China is a country that’s famous for a lot of things. Panda bears, Mao Zedong, 5000 years of history, and a language that very few foreigners are able to relate to.
However, it’s not always the positive sides of China that make the headlines around the world.
Over the last years, several serious environmental incidents have been reported:
- Yangtze river pollution. The third largest river in the world, Yangtze, is literally filled with various types of garbage. According to this article on Travelchinaguide.com, more than 35.42 billion tonnes of garbage filled the river back in 2016. These days, we can only assume that this number is way higher.
- Chinese children dying from polluted drinking water. According to The Guardian, more than 30,000 (yes – thirty thousand) children in China die EVERY YEAR from diarrhea as a direct cause of polluted drinking water. Sad.
- Polluted drinking water. It’s not only the children who have to drink polluted water. In the same article, it says that more than 300,000,000 Chinese people drink polluted drinking water every single day.
- Dead pigs floating in China’s drinking water. One of the most bizarre events happened in 2013. About 6000 dead pigs were found floating in a river that was used for drinking water supply near Shanghai. If you need to look up the whole story, feel free to click this link (Youtube video).
- Plastic pollution. China produces more than 60 million tonnes of plastic every year. Not all of it is recycled (to say at least). I’ve written a long article about 10 crazy facts about plastic pollution in China. Go check it out by clicking this link.
…and these are only the cases that the world gets to know of. As you might know: China is currently a dictatorship with little to no press freedom. The dictator and his friend do everything in their power to stop negative news about China coming out.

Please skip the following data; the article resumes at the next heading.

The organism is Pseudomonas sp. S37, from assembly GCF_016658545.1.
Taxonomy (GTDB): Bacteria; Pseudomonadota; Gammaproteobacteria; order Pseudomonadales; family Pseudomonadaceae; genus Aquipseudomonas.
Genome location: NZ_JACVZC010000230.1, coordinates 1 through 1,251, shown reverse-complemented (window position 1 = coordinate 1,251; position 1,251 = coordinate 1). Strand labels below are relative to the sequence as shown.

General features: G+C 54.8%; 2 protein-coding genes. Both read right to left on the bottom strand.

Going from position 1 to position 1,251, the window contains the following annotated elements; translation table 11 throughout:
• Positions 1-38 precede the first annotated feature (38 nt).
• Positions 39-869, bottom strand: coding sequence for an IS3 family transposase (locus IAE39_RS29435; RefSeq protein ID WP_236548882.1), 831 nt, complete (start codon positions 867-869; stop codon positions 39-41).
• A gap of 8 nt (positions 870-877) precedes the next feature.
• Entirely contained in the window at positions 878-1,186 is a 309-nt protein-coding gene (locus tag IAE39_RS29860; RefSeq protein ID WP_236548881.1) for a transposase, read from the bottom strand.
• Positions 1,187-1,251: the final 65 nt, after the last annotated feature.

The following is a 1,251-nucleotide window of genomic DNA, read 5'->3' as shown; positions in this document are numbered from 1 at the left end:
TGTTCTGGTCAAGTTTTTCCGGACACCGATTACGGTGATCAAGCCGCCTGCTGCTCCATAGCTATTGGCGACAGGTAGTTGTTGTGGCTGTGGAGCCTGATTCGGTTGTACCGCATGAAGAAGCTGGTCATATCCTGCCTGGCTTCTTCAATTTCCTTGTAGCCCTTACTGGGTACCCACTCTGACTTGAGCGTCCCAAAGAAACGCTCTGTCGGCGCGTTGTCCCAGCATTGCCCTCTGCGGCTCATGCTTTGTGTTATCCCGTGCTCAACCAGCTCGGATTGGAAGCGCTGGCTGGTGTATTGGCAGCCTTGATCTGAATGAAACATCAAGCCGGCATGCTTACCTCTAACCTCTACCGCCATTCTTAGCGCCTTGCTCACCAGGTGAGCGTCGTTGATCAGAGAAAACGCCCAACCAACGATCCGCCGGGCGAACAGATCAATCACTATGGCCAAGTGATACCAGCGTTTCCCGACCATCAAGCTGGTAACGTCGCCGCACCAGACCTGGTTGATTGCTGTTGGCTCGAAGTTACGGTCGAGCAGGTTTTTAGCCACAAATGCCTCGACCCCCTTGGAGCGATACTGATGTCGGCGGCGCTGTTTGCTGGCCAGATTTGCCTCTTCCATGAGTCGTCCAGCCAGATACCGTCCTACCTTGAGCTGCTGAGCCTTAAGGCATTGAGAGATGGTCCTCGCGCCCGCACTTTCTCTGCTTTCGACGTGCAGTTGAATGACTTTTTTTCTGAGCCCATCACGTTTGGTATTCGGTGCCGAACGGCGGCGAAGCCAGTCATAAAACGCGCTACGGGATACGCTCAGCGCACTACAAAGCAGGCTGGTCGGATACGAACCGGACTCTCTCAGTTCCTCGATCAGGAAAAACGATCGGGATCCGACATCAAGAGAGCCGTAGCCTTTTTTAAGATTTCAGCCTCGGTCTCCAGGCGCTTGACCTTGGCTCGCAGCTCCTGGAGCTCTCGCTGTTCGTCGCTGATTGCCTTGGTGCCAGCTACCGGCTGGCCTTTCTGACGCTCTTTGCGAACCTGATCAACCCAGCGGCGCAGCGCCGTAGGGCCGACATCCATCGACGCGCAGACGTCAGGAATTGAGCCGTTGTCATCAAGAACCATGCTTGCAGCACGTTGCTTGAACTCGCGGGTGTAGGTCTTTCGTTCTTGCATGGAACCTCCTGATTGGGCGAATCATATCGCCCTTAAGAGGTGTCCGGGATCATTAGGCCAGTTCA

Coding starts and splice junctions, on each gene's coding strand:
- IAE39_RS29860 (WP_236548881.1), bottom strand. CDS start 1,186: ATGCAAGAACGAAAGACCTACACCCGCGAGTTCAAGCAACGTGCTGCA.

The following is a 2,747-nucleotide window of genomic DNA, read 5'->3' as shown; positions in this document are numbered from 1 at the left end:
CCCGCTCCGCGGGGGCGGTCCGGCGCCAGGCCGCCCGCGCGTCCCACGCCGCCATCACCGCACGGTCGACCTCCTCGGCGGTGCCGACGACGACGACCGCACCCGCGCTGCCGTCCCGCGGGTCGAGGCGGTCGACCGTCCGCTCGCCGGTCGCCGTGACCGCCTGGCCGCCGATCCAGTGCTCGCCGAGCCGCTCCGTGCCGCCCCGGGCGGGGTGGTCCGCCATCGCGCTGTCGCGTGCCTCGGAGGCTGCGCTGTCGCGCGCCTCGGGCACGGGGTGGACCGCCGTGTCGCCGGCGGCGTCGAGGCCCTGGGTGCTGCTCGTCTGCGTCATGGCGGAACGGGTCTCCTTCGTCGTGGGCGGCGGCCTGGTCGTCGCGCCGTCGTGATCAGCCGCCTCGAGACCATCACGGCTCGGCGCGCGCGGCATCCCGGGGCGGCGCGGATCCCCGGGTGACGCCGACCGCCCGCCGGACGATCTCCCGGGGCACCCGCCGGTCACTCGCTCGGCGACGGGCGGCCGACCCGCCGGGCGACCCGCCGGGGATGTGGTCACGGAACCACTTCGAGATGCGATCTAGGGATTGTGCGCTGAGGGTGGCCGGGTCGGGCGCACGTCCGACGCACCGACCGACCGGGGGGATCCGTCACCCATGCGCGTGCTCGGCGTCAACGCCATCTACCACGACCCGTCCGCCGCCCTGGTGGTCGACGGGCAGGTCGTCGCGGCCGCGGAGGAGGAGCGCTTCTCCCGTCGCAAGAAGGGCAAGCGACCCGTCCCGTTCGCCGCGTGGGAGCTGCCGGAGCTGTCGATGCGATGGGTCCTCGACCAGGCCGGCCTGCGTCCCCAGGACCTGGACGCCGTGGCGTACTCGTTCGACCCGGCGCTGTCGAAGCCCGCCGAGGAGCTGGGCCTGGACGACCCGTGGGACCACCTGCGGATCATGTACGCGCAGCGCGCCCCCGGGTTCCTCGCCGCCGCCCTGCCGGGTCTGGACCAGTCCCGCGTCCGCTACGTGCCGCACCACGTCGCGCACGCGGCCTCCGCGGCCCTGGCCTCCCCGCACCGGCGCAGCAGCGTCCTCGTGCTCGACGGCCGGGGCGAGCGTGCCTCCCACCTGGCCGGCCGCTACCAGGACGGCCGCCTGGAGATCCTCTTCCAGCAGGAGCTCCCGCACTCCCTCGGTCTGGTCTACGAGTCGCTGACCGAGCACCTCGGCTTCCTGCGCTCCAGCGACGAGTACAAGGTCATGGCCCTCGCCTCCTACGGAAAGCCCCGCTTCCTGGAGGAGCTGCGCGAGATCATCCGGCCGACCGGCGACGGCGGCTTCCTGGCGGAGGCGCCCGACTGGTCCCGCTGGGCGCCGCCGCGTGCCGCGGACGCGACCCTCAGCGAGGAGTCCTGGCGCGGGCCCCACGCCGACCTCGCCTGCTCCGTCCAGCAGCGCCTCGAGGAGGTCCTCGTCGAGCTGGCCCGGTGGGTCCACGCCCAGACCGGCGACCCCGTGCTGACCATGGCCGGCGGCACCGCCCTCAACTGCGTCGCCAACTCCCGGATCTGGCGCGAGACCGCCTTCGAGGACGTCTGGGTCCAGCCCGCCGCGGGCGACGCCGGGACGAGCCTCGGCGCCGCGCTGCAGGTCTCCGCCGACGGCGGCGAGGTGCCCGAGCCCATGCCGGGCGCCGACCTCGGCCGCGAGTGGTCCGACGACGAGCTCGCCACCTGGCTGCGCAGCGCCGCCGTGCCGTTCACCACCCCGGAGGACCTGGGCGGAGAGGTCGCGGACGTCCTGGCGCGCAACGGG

So in order to understand how much China struggles in regards to the environment and sustainability, we need to look at the bigger picture.
These 8 environmental catastrophes are something that the Chinese people need to struggle with every single day:
1. Outdoor Air Pollution
The most famous environmental challenge in China is outdoor air pollution. There are two things that pollute the air in big Chinese cities. First of all, it’s conventional coal combustion. That’s why you would see significantly more polluted days during winter time.
Secondly, motor-vehicle emissions also contribute quite a lot.
There have been several scientific reports that link the poor outdoor air pollution to premature mortality as well as increased hospitalization.
How bad is the air pollution in China really?
Let’s look at the data. Aqicn.org is the best source to find air pollution data all over the world. Let me pull out the data for the Chinese capital Beijing in 2021.
In order to understand the screenshot below, you need to understand what the colors mean. Here’s an overview:
- Green: Normal air.
- Yellow & orange: Dangerous air pollution.
- Red: Extremely dangerous.
- Purple: Don’t leave your home!!
Beijing air pollution data in 2021
As you can see, there’s quite a lot of orange, yellow, red, and purple days in Beijing.